'Marriage is like the Middle East," Shirley Bradshaw says. "There's no solution." Shirley is speaking to Wall -- her kitchen wall, which she addresses by name, as there is no one else to listen. Certainly not her husband, Joe, even when he's home. Fortunately for us, Wall is that invisible theater space between audience and performer. During some shows, I've fervently wished the wall was opaque.
This is not one of those shows.
Broad Hollow's production of "Shirley Valentine" at BayWay Arts Center is remarkable in several respects. First, Willy Russell wrote beautiful, believable lines like the one quoted above. They're sprinkled throughout the monologue that has endeared Shirley to audiences since 1986 and inspired the 1989 film of the same name.
Second, Linda May in the title role -- the only role -- surpasses her own high standards. I've long admired May's onstage craftsmanship and praised her performances. I know she's acting as she delivers the lines she has impressively memorized and internalized, but at the same time, she makes us forget she's an actress. She becomes Shirley Valentine.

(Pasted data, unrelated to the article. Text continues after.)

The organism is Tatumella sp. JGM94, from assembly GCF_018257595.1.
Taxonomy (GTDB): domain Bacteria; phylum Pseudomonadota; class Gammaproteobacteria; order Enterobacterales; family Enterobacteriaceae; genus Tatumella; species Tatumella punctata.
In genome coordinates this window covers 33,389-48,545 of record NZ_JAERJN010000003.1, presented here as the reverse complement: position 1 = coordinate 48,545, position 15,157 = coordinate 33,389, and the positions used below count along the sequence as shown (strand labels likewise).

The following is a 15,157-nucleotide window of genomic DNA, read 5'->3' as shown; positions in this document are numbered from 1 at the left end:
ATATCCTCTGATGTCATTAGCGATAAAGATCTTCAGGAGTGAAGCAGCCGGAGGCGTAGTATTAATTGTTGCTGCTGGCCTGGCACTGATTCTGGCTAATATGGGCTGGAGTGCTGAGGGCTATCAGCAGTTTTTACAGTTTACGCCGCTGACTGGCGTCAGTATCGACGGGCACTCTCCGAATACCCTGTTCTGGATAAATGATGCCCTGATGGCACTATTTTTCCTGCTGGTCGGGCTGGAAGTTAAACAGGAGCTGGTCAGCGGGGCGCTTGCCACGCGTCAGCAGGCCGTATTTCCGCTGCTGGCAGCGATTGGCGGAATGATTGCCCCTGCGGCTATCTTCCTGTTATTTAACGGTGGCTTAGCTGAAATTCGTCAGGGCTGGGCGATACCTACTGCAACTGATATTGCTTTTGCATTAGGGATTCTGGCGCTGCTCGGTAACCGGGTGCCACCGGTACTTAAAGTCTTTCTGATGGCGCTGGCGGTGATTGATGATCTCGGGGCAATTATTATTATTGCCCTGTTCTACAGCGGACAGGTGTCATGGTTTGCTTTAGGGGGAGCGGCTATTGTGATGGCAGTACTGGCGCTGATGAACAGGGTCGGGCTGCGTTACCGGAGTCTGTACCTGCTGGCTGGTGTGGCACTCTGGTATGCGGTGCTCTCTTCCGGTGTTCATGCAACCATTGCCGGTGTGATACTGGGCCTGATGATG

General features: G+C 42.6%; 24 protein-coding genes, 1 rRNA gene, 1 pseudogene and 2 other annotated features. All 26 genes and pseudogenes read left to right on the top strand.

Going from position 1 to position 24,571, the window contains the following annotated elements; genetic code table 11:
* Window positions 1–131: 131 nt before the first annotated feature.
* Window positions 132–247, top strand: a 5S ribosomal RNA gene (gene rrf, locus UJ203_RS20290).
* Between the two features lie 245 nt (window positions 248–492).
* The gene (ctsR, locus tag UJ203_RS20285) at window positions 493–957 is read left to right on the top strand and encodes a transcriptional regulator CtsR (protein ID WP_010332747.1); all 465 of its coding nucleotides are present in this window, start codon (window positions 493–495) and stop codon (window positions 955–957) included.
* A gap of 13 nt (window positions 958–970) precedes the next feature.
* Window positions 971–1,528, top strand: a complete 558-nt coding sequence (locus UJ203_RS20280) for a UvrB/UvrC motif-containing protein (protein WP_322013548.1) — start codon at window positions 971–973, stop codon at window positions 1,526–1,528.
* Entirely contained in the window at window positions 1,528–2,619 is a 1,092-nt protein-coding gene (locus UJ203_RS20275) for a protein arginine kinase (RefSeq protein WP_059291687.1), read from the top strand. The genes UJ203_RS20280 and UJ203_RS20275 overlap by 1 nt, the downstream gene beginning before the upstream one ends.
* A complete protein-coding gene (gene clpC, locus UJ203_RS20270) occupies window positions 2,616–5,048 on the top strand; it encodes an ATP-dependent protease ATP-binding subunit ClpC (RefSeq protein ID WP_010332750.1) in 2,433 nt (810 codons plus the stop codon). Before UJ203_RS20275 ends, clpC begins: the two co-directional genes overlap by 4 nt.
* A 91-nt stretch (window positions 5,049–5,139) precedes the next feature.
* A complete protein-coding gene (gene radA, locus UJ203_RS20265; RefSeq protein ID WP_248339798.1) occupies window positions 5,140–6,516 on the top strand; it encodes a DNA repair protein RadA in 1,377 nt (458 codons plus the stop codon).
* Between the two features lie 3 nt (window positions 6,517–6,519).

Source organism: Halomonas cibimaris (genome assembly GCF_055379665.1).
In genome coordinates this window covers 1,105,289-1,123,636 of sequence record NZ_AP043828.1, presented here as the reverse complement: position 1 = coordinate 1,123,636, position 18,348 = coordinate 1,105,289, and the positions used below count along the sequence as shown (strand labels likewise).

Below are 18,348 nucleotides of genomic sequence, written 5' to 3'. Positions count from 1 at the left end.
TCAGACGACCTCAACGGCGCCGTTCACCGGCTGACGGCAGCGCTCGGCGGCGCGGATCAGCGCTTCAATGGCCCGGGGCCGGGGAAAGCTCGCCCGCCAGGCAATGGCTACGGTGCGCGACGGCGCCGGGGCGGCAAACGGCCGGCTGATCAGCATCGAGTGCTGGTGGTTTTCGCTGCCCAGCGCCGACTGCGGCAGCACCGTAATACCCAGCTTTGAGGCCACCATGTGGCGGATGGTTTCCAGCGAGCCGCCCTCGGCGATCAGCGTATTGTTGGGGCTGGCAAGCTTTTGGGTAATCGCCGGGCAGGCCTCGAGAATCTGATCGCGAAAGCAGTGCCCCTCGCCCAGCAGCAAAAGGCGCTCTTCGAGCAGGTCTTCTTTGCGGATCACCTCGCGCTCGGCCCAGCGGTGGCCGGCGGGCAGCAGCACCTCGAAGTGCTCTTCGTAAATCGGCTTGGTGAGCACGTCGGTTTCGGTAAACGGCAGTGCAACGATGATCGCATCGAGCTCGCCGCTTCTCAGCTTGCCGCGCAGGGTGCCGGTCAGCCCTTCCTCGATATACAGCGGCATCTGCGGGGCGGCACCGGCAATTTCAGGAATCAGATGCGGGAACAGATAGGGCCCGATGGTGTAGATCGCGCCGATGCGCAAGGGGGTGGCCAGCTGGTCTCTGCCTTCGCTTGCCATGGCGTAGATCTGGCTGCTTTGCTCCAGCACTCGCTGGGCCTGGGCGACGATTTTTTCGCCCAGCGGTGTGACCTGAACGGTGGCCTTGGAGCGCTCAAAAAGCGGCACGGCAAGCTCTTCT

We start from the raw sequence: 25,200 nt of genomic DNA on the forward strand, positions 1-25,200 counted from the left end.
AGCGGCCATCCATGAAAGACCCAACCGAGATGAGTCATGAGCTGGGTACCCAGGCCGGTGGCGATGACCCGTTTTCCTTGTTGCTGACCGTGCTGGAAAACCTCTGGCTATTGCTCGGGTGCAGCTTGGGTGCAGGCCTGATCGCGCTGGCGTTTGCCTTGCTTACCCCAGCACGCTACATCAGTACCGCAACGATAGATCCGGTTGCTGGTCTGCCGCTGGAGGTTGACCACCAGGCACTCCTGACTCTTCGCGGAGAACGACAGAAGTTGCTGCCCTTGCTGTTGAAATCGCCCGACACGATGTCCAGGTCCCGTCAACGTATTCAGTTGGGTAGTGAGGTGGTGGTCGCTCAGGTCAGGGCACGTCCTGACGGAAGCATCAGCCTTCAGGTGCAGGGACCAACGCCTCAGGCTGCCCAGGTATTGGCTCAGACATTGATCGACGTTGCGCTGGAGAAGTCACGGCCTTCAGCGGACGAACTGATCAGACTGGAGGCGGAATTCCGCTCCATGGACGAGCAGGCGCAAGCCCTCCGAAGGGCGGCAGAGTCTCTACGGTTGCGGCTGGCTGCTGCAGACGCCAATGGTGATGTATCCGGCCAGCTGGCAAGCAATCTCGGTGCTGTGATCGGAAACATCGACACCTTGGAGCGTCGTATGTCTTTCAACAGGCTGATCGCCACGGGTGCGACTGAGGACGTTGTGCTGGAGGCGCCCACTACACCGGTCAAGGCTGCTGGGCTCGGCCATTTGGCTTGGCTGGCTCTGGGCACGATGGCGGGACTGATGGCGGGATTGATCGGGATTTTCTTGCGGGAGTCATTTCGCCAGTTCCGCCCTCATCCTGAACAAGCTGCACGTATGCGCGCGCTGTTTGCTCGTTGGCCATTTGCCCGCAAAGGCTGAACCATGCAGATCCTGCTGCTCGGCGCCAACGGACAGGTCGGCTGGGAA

Third, this is the final show directed for BroadHollow by Patricia Zaback, who founded the company 40 years ago and who announced her retirement last week. May has rehearsed with her since October, mostly at the Zabacks' Hauppauge home, where husband Jerry often cooked dinner. There's a touch of home in this "Shirley Valentine" that goes beyond the actual "cooker" -- the stove on which Shirley prepares "chips and eggs." There's a home of the heart that Shirley carries with her, even as she flees her unfulfilled housewife life in Liverpool for a fortnight holiday in Greece.
For those unfamiliar with Shirley's story, Valentine is her maiden name. She wonders what ever became of that person, now subsumed by Shirley Bradshaw, wife and mother of two grown children.
Bob Butterley's dual set captures her kitchen-prison and, with a postcard backdrop, suggests her exotic escape, accented by Erick Creegan's cheerful lighting. (Despite her regrets, Shirley is never pessimistic.) Jason Allyn's costume designs adhere to middlebrow, middle-age tastes, while dialect coach Lesley Wade directs May in an accessibly generic Brit direction.
Friends of Shirley, whom we only hear about, describe her as brave, which also applies to this moving portrait. In the program, May pays tribute to her mother, who died during rehearsals.
Her name was Shirley.
INFO $25 (discounts for advance purchases), broadhollow.org, 631-581-2700